On the other hand, if that person is consuming a much higher fiber diet, their transit times will be much quicker and the bacterial species in their colon are likely to be more beneficial, meaning the milk will pass through their body without it. cause obvious problems, despite the lack of lactase. One possibility of why our ancestors were able to tolerate milk for such a long period of time, despite not producing lactase, is because it is likely that their diets were very rich in fibrous foods. Thomas suggests that milk drinkers who eat lots of fresh vegetables are less likely to suffer the consequences of lactase non-persistence than those who eat processed foods.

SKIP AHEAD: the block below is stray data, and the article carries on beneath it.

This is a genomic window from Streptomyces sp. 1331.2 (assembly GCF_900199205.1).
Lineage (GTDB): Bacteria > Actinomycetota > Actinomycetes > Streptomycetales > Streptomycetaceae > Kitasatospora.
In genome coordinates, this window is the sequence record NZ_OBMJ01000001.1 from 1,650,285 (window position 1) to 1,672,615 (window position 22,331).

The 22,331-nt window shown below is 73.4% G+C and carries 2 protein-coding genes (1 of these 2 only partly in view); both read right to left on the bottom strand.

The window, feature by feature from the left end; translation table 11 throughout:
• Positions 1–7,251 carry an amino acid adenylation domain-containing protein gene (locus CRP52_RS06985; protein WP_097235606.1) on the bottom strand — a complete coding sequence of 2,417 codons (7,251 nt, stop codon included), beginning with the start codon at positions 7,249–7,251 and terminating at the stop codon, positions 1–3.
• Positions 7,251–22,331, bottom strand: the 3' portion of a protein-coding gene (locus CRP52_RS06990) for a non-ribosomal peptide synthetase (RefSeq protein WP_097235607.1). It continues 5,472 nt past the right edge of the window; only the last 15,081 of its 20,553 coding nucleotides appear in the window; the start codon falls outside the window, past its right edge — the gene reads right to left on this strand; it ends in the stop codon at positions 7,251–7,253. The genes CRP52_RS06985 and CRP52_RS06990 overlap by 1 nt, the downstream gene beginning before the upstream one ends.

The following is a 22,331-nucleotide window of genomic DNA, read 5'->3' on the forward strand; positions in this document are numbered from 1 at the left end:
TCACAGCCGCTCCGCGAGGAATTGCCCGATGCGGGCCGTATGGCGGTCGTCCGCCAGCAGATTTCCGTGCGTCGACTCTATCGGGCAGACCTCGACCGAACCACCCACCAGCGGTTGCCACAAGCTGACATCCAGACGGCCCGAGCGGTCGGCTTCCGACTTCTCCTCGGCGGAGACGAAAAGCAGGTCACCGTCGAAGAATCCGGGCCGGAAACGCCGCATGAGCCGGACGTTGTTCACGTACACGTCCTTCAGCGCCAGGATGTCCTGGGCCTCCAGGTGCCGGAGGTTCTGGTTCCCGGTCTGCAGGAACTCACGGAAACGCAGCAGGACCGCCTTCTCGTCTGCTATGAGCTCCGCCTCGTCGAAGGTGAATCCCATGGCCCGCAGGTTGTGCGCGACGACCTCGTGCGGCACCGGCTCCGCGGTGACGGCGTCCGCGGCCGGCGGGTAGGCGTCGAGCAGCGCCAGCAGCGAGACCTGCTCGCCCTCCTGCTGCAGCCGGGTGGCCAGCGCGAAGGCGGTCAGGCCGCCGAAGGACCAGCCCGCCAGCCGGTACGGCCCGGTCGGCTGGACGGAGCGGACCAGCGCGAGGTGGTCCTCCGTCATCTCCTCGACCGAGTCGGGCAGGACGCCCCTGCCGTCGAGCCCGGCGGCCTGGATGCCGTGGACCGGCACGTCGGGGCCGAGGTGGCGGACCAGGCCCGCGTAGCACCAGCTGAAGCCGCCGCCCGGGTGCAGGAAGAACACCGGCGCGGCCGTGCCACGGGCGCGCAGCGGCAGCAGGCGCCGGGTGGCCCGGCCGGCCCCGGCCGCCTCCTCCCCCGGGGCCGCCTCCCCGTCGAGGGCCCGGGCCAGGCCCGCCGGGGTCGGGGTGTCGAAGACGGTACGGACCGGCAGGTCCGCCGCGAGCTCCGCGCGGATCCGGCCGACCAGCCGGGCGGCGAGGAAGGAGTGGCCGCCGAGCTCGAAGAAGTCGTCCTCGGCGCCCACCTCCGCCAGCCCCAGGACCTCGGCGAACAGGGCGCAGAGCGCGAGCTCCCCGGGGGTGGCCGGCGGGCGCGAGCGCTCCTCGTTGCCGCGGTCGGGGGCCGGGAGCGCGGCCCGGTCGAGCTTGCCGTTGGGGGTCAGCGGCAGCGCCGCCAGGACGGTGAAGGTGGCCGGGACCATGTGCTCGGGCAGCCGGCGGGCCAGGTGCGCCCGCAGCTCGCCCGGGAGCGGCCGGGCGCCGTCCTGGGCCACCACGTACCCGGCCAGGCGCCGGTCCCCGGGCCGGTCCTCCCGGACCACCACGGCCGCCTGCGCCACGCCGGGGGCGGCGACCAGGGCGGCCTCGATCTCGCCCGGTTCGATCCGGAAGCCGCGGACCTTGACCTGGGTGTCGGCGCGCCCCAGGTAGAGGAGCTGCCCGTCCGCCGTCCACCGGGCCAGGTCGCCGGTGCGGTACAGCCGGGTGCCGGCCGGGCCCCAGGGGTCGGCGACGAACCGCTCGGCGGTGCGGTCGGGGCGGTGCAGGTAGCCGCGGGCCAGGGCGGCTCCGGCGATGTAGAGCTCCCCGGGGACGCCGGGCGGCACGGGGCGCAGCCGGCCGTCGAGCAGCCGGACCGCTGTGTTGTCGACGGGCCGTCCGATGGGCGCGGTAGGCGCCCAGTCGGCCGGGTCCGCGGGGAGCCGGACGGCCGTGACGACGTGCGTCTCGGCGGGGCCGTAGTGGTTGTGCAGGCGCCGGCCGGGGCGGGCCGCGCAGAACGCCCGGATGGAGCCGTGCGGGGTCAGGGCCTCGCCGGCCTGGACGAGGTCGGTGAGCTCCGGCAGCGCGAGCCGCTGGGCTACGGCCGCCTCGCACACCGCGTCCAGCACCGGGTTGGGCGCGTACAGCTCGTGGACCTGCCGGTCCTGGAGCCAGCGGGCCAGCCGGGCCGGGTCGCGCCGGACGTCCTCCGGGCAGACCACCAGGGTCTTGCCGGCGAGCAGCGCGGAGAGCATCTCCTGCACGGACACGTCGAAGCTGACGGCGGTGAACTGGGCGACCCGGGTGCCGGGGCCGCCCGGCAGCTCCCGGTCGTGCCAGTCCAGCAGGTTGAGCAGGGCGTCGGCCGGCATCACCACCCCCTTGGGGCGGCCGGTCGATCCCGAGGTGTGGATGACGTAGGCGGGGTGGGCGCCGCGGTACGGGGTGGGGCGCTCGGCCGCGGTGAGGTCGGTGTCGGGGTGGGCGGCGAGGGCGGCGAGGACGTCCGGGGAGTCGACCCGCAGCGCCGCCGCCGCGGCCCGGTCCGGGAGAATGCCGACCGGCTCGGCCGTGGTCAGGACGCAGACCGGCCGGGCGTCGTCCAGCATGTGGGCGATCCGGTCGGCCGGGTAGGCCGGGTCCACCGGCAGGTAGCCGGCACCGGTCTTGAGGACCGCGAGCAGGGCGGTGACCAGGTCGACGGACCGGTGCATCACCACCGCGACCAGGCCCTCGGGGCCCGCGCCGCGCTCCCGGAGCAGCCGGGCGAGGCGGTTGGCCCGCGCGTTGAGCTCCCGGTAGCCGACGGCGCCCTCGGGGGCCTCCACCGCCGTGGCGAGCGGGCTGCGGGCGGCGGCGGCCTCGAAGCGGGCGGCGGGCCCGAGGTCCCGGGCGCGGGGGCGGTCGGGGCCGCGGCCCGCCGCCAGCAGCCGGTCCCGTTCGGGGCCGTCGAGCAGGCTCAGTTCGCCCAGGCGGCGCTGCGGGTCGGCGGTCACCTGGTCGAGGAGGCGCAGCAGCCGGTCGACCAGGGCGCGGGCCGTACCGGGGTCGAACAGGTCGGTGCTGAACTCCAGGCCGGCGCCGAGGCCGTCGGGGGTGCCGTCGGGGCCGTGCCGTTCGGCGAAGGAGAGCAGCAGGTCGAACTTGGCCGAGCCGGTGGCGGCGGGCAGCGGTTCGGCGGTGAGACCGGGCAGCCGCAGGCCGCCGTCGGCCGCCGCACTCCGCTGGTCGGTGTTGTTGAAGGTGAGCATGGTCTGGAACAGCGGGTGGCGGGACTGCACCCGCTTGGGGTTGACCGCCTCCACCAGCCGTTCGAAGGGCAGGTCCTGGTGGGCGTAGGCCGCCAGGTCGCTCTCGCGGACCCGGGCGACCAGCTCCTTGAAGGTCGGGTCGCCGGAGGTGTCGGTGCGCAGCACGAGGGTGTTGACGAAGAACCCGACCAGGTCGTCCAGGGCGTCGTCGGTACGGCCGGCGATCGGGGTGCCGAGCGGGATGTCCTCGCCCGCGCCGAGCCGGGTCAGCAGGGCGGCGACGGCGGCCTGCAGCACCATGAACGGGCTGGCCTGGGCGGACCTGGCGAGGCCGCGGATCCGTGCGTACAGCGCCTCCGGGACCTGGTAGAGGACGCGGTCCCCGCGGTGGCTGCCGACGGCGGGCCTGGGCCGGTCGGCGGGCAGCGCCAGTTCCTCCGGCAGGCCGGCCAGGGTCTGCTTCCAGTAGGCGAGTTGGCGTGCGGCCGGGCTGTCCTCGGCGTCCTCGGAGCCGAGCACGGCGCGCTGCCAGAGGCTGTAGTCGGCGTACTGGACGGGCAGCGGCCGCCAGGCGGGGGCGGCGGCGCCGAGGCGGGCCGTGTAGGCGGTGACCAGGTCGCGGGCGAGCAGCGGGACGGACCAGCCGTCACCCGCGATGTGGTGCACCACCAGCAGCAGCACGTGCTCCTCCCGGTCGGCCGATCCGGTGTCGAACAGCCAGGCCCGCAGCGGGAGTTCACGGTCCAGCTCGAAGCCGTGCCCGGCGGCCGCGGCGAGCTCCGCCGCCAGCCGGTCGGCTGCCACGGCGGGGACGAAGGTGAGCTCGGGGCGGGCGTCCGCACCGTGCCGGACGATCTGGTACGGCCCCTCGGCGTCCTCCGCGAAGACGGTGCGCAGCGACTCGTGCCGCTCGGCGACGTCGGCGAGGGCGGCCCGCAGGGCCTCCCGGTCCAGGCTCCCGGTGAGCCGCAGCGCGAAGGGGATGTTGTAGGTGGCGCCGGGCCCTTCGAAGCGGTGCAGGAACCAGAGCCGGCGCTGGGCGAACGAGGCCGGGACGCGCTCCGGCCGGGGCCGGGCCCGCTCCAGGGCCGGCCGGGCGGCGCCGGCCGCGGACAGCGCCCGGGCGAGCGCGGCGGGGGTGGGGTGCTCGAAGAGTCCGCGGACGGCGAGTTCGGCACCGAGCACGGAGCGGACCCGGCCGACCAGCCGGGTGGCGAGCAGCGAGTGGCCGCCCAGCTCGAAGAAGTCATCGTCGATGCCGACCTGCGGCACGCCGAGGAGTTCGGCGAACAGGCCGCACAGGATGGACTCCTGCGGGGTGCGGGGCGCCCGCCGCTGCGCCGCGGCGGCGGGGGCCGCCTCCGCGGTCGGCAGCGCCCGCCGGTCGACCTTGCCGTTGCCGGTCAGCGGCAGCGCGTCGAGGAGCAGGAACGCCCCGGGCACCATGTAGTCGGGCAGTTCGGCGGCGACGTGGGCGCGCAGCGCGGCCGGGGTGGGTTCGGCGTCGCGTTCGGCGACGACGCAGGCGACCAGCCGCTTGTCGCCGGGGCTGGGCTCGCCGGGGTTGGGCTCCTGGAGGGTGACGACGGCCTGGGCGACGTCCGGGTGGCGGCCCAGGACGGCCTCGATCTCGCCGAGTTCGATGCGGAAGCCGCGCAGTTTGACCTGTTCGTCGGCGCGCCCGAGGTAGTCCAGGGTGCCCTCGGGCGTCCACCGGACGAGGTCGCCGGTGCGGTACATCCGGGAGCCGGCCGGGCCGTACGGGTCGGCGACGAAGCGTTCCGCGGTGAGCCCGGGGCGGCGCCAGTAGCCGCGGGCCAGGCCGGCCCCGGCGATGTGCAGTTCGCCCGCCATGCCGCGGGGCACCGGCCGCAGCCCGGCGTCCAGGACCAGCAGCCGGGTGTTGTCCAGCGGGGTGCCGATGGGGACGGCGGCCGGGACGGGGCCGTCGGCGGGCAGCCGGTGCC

He believes that an exaggerated fear of lactose could have a negative impact on health, with people turning away from traditional milk and opting for less beneficial alternatives. “Unfounded fear could have a negative impact because while alternative milks may have nutritional value, nothing comes close to milk in terms of nutritional composition,” she says. “Milk has an almost perfect combination of nutrients. The protein is of the highest quality. It also has many nice fat-soluble vitamins and minerals. It is the only food we consume that has specifically evolved to be nutritious. “
Additional reporting by Abigail Buchanan